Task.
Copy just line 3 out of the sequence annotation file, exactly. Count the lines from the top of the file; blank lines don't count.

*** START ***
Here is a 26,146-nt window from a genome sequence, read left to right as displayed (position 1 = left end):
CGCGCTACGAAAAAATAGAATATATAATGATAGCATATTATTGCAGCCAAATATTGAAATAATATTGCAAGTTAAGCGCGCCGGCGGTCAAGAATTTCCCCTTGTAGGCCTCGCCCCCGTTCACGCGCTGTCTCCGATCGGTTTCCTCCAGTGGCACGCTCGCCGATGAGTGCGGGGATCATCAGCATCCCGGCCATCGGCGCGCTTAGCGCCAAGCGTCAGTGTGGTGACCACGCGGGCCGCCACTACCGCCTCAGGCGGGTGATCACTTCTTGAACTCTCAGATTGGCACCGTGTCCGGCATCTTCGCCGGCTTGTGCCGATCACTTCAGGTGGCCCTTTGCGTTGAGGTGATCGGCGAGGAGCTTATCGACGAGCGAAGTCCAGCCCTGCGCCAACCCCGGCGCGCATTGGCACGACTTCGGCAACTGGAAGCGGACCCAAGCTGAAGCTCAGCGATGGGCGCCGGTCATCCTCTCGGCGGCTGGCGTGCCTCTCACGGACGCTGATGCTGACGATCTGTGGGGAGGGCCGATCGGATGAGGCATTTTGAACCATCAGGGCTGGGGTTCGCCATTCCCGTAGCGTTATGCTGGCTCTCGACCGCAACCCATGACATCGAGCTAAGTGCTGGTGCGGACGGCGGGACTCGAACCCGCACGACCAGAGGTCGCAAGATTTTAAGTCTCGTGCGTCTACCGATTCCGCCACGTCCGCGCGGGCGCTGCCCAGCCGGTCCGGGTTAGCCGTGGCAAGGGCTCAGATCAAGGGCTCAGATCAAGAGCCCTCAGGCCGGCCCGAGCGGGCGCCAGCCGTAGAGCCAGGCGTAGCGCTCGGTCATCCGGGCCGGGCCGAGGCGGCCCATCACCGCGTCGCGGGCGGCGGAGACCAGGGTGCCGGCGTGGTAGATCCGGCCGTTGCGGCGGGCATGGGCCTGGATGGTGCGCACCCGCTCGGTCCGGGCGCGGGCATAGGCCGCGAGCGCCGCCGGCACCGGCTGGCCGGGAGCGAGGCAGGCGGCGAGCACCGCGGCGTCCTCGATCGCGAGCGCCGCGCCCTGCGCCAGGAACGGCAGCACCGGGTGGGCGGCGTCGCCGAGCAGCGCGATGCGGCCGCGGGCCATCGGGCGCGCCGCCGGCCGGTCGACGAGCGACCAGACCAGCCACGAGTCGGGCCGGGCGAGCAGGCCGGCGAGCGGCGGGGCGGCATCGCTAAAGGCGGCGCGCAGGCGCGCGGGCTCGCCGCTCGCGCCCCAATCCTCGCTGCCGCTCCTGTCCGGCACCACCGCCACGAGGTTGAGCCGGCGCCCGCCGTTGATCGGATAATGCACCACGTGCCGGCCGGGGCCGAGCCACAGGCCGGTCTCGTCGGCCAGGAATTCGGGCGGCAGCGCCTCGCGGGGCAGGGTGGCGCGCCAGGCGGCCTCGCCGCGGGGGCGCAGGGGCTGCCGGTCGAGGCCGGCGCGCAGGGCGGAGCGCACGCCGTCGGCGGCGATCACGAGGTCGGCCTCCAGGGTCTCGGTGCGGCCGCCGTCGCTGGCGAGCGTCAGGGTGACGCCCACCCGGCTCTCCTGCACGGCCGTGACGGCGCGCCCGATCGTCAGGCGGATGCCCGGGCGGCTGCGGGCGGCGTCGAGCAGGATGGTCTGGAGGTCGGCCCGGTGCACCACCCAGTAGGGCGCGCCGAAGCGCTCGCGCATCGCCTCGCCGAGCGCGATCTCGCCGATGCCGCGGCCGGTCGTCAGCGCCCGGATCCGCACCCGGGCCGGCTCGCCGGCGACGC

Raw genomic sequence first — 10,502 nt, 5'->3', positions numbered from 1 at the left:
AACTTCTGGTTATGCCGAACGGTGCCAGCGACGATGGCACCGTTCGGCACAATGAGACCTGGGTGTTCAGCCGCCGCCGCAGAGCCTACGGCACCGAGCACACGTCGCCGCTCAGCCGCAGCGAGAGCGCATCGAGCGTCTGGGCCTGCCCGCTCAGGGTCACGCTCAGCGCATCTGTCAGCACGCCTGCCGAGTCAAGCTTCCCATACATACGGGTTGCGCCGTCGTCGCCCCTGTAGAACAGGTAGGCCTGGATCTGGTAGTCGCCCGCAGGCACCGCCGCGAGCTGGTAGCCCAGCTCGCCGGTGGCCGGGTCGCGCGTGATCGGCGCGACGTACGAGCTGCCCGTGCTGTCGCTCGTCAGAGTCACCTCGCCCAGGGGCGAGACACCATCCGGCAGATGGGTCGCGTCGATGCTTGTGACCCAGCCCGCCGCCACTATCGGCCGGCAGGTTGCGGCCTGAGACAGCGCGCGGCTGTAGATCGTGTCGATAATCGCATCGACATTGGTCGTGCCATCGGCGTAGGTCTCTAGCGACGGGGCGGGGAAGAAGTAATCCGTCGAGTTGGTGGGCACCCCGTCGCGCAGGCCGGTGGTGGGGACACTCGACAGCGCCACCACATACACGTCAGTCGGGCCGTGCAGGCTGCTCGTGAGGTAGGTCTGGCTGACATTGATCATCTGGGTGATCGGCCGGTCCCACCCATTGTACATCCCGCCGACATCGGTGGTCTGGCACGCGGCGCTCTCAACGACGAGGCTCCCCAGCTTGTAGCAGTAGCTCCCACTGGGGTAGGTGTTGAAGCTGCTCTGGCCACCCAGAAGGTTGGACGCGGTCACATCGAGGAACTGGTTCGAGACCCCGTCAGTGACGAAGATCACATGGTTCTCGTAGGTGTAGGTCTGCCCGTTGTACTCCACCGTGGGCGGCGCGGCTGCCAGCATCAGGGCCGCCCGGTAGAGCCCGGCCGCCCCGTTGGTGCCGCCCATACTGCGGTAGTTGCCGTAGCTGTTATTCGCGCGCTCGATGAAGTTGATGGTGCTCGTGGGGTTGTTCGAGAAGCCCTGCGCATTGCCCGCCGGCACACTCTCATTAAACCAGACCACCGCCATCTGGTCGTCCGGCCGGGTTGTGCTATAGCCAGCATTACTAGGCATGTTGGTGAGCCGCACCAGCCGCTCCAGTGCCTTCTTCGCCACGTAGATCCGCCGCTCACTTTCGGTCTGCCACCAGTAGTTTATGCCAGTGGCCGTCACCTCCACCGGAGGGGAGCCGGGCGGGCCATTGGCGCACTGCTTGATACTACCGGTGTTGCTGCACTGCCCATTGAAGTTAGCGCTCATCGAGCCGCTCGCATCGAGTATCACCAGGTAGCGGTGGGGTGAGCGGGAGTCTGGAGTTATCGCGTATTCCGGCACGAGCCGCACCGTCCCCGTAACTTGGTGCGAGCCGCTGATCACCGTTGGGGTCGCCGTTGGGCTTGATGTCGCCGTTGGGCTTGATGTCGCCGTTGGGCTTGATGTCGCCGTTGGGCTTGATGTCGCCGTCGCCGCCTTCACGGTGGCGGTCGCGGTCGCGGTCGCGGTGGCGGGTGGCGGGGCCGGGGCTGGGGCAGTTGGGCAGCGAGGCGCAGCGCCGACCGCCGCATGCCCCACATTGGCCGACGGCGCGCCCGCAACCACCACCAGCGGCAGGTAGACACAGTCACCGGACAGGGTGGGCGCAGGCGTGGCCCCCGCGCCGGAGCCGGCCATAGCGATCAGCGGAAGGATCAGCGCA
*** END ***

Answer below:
Raw genomic sequence first — 10,502 nt, 5'->3', positions numbered from 1 at the left: